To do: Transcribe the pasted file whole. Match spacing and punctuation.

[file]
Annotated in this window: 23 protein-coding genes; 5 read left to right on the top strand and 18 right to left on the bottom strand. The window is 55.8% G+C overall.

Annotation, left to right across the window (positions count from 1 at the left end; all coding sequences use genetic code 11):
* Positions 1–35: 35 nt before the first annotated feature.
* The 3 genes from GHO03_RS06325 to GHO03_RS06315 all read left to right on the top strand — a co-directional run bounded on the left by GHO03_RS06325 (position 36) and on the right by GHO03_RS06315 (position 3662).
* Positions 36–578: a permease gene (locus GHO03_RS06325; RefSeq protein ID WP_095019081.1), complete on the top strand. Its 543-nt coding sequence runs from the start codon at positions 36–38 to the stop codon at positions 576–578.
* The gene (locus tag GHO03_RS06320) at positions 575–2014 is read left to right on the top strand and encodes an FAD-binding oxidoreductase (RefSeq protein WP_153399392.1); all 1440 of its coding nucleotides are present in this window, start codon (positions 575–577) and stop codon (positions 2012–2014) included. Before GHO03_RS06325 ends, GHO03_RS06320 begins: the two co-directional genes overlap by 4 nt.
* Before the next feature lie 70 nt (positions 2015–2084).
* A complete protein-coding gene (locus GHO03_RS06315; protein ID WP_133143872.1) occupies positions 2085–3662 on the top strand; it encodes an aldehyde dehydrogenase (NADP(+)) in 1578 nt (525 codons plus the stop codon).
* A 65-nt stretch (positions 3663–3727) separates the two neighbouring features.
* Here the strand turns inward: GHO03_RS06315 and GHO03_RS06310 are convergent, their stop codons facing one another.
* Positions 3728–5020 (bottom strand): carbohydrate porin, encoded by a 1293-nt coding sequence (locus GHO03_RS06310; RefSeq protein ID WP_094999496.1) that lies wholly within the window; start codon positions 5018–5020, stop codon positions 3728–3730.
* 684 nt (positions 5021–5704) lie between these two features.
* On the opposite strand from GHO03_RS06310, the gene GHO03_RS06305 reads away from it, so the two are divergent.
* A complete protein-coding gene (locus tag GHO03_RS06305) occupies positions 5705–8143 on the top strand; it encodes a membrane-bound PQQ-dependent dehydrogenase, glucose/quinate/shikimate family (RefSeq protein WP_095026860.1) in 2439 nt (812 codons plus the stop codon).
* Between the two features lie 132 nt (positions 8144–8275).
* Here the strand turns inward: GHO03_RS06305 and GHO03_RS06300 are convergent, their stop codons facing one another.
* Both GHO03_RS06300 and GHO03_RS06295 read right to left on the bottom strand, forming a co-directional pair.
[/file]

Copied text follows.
Annotated in this window: 23 protein-coding genes; 5 read left to right on the top strand and 18 right to left on the bottom strand. The window is 55.8% G+C overall.

Annotation, left to right across the window (positions count from 1 at the left end; all coding sequences use genetic code 11):
* Positions 1–35: 35 nt before the first annotated feature.
* The 3 genes from GHO03_RS06325 to GHO03_RS06315 all read left to right on the top strand — a co-directional run bounded on the left by GHO03_RS06325 (position 36) and on the right by GHO03_RS06315 (position 3662).
* Positions 36–578: a permease gene (locus GHO03_RS06325; RefSeq protein ID WP_095019081.1), complete on the top strand. Its 543-nt coding sequence runs from the start codon at positions 36–38 to the stop codon at positions 576–578.
* The gene (locus tag GHO03_RS06320) at positions 575–2014 is read left to right on the top strand and encodes an FAD-binding oxidoreductase (RefSeq protein WP_153399392.1); all 1440 of its coding nucleotides are present in this window, start codon (positions 575–577) and stop codon (positions 2012–2014) included. Before GHO03_RS06325 ends, GHO03_RS06320 begins: the two co-directional genes overlap by 4 nt.
* Before the next feature lie 70 nt (positions 2015–2084).
* A complete protein-coding gene (locus GHO03_RS06315; protein ID WP_133143872.1) occupies positions 2085–3662 on the top strand; it encodes an aldehyde dehydrogenase (NADP(+)) in 1578 nt (525 codons plus the stop codon).
* A 65-nt stretch (positions 3663–3727) separates the two neighbouring features.
* Here the strand turns inward: GHO03_RS06315 and GHO03_RS06310 are convergent, their stop codons facing one another.
* Positions 3728–5020 (bottom strand): carbohydrate porin, encoded by a 1293-nt coding sequence (locus GHO03_RS06310; RefSeq protein ID WP_094999496.1) that lies wholly within the window; start codon positions 5018–5020, stop codon positions 3728–3730.
* 684 nt (positions 5021–5704) lie between these two features.
* On the opposite strand from GHO03_RS06310, the gene GHO03_RS06305 reads away from it, so the two are divergent.
* A complete protein-coding gene (locus tag GHO03_RS06305) occupies positions 5705–8143 on the top strand; it encodes a membrane-bound PQQ-dependent dehydrogenase, glucose/quinate/shikimate family (RefSeq protein WP_095026860.1) in 2439 nt (812 codons plus the stop codon).
* Between the two features lie 132 nt (positions 8144–8275).
* Here the strand turns inward: GHO03_RS06305 and GHO03_RS06300 are convergent, their stop codons facing one another.
* Both GHO03_RS06300 and GHO03_RS06295 read right to left on the bottom strand, forming a co-directional pair.